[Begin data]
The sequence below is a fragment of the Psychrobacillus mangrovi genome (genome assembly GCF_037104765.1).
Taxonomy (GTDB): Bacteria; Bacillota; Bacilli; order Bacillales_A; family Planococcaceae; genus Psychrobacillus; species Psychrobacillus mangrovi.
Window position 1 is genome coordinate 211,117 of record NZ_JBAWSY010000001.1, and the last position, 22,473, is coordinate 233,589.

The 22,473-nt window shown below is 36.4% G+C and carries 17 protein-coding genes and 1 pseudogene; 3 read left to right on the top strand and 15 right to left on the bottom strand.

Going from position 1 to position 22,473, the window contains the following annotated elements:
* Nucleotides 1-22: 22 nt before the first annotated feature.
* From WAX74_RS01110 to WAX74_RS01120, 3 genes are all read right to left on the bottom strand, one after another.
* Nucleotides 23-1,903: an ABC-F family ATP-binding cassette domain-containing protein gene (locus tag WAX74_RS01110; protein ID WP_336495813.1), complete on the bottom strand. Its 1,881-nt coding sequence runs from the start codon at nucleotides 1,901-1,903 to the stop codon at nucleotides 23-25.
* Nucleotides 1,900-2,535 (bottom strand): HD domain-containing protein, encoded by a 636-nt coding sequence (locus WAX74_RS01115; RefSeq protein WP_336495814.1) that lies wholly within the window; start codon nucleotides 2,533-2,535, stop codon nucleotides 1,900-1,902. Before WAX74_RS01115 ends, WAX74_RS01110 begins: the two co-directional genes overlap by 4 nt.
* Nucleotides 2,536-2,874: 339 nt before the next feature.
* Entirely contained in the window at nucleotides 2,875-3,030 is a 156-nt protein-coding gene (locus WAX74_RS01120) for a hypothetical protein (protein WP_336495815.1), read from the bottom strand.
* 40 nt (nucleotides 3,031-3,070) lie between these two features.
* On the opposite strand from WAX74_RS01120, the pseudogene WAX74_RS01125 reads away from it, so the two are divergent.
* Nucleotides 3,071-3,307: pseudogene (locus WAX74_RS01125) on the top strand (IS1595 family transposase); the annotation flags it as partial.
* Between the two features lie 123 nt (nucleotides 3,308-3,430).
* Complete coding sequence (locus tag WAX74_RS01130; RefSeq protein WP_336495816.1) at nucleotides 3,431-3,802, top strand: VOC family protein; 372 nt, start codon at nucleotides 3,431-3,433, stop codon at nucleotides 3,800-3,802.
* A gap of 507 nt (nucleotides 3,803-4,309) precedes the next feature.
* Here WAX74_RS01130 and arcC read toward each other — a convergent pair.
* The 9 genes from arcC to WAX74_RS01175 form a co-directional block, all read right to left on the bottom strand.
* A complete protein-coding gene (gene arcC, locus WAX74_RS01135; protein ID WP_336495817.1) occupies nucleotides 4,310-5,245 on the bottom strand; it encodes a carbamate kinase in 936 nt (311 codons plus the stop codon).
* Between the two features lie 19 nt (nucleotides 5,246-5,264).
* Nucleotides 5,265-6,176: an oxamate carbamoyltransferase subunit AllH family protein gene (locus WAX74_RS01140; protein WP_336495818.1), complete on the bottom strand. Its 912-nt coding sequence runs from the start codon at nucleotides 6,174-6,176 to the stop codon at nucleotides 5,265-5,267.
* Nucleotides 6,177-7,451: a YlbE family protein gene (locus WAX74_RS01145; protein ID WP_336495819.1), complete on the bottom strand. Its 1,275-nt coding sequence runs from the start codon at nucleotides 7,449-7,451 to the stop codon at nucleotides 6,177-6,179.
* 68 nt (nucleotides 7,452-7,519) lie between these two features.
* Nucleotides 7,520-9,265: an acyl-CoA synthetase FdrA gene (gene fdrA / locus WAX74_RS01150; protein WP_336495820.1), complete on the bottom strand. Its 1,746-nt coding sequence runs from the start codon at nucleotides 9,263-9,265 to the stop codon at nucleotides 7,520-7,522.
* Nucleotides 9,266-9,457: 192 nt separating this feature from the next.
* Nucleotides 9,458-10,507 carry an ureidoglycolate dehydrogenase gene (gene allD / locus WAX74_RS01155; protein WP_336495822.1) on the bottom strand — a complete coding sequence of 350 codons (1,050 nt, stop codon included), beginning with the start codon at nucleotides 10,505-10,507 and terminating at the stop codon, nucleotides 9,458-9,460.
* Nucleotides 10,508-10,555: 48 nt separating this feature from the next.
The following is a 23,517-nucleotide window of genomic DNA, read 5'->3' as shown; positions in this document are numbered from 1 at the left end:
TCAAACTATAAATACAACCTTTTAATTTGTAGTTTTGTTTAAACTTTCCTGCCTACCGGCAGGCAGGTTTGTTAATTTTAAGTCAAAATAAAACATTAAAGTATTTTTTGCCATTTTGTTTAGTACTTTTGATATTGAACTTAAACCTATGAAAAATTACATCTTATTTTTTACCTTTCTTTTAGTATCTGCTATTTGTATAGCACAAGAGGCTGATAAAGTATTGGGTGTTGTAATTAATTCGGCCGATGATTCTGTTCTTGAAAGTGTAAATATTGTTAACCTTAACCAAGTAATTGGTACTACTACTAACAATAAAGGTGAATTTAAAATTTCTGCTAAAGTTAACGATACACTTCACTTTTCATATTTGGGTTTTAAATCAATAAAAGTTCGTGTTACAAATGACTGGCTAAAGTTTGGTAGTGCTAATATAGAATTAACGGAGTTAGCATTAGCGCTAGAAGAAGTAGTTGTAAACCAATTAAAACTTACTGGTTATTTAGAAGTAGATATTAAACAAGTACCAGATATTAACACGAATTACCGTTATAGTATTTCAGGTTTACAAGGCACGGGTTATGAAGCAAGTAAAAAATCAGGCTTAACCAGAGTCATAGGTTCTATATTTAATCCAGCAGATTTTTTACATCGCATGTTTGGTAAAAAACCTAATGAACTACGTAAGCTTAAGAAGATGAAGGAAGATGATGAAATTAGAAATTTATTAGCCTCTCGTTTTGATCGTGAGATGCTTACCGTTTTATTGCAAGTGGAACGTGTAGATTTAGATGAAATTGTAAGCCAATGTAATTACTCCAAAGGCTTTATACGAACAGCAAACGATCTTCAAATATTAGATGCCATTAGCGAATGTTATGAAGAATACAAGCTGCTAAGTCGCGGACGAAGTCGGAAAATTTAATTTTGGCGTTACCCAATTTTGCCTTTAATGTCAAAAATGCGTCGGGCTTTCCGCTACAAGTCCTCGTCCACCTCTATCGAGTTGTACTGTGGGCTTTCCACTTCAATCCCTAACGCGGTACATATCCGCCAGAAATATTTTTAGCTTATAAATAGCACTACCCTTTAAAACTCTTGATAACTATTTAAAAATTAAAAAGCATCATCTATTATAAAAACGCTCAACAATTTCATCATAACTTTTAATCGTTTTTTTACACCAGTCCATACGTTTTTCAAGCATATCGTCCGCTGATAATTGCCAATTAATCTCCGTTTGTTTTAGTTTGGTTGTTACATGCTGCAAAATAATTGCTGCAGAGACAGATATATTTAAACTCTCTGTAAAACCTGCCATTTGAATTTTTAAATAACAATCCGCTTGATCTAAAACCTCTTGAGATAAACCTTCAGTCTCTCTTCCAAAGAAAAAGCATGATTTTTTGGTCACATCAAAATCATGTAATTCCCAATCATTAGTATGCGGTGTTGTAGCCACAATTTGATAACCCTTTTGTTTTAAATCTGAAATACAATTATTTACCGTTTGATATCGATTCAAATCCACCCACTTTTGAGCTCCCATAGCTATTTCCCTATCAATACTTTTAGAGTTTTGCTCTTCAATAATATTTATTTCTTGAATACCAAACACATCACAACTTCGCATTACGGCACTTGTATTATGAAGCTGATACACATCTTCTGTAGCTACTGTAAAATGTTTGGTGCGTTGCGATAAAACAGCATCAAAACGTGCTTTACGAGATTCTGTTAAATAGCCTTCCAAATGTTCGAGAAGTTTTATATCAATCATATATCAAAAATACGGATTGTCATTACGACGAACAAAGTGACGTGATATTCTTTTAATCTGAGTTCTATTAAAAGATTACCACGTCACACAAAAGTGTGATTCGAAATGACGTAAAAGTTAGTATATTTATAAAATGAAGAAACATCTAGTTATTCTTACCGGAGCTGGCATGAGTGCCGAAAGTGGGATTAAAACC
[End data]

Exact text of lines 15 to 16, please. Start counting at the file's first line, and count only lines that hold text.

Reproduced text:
* Between the two features lie 123 nt (nucleotides 3,308-3,430).
* Complete coding sequence (locus tag WAX74_RS01130; RefSeq protein WP_336495816.1) at nucleotides 3,431-3,802, top strand: VOC family protein; 372 nt, start codon at nucleotides 3,431-3,433, stop codon at nucleotides 3,800-3,802.